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Found 12 matches

tangata whenua Play

1. (verb) (-tia) to be natural, at home, comfortable.

Ki te tīmata mai te ako i te reo i te wā e nohinohi tonu ana ngā tamariki, ka kōrero Māori ngā tamariki rā, ka mau, ā, ka tangata whenua te reo ki roto i a rātou. / If learning the language begins when children are little, those children will speak Māori and the language will be natural to them.


Found 12 matches

2. (verb) (-tia) to be naturalised, acclimatise, established, adapted.

Ko tēnei rākau kua tangata whenuatia ki ēnei motu (TTT 1/9/1922:7). / This tree has become naturalized in these islands.


Found 12 matches

3. (noun) local people, hosts, indigenous people - people born of the whenua, i.e. of the placenta and of the land where the people's ancestors have lived and where their placenta are buried.

Ko te tangata whenua te hunga pupuri i te mana o tētahi whenua (Te Ara 2013). / The tangata whenua are the people who have authority in a particular place.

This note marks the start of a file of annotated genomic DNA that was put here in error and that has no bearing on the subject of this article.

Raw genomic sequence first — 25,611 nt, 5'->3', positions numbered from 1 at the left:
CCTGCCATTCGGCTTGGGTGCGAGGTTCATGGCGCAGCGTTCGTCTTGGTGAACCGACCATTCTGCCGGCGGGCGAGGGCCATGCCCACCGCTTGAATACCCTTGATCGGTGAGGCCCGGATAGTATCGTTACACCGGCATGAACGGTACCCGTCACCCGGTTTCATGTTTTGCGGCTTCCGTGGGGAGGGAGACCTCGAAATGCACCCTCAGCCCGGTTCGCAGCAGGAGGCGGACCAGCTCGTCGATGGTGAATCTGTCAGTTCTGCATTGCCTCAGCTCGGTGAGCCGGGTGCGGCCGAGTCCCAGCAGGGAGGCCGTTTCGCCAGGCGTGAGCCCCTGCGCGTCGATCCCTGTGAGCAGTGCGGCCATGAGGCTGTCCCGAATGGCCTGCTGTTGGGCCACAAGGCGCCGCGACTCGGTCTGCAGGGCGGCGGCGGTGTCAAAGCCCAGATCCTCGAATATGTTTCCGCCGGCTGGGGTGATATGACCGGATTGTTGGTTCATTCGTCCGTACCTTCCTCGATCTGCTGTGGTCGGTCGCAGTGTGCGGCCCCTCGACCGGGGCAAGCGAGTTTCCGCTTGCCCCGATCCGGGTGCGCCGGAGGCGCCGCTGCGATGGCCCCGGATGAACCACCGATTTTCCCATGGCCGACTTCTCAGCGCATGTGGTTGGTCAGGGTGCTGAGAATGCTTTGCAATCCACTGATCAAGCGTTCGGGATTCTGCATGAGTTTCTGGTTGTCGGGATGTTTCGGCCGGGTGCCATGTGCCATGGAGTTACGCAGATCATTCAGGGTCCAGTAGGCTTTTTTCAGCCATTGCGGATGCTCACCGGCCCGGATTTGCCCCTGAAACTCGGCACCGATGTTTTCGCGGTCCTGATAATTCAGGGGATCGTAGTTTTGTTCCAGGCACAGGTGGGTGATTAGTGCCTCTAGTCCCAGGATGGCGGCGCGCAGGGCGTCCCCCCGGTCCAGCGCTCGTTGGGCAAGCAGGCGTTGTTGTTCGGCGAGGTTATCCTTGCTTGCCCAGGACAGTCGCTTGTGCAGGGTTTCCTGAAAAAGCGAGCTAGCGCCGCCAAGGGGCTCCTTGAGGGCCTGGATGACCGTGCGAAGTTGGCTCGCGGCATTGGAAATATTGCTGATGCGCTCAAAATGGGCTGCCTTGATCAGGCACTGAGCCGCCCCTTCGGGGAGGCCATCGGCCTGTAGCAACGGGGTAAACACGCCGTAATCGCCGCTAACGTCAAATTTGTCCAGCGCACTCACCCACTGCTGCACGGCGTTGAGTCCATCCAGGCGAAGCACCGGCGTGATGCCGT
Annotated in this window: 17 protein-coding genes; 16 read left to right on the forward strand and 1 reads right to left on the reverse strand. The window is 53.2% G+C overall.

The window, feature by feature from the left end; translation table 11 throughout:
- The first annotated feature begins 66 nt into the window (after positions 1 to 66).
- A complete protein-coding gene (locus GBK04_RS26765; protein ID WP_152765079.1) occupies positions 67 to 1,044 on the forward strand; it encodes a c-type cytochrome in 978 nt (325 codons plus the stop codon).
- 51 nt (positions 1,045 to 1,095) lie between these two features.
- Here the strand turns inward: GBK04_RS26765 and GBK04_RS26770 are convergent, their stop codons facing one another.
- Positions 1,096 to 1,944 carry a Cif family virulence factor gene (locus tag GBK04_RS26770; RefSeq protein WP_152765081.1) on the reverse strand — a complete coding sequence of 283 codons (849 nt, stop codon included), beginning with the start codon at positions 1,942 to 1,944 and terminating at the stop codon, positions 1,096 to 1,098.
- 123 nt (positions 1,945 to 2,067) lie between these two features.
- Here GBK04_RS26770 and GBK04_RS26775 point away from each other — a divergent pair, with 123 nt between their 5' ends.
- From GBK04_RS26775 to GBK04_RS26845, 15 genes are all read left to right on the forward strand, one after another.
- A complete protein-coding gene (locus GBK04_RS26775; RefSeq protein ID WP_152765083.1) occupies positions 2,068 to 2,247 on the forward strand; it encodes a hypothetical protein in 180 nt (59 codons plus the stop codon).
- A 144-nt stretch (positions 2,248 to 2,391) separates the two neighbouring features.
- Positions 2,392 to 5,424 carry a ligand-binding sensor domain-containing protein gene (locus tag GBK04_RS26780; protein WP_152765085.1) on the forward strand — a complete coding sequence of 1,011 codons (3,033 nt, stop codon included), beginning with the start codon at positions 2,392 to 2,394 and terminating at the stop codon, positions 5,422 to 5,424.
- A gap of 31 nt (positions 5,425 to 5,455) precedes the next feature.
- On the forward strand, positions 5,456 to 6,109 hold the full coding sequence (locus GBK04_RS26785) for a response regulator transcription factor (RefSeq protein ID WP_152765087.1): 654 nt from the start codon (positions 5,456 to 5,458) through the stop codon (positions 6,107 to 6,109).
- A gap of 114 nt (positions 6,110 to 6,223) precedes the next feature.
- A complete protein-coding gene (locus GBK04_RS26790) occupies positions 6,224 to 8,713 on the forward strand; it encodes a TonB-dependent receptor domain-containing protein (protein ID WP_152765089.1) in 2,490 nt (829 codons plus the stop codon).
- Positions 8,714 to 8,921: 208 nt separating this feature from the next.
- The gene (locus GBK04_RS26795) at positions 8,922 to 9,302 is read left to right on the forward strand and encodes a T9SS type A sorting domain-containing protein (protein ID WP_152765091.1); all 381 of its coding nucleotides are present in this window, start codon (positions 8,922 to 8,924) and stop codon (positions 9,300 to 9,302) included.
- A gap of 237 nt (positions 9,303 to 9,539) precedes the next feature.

mana tangata whenua Play

1. (noun) indigenous rights.

See also mana


pae tapu Play

1. (noun) male orators welcoming visitors on to the marae, place where the orators of the tangata whenua sit.

Ka tīmata ake te ringaringa ki te pae tapu o te tangata whenua. Ko te pae tapu te wāhi noho a ngā kaikōrero, me ngā kaiwaiata a te tangata whenua (TWK 46). / The handshakes began with the male orators of the local people. The 'pae tapu' is the place where the orators and the singers of the local people sit.


kaikaranga Play

1. (noun) caller - the woman (or women) who has the role of making the ceremonial call to visitors onto a marae, or equivalent venue, at the start of a pōwhiri. The term is also used for the caller(s) from the visiting group who responds to the tangata whenua ceremonial call. Traditionally this role was based on one's status within the hapū or whānau, the eldest sister normally being given the role. Skilled kaikaranga are able to use eloquent language and metaphor and to encapsulate important information about the group and the purpose of the visit.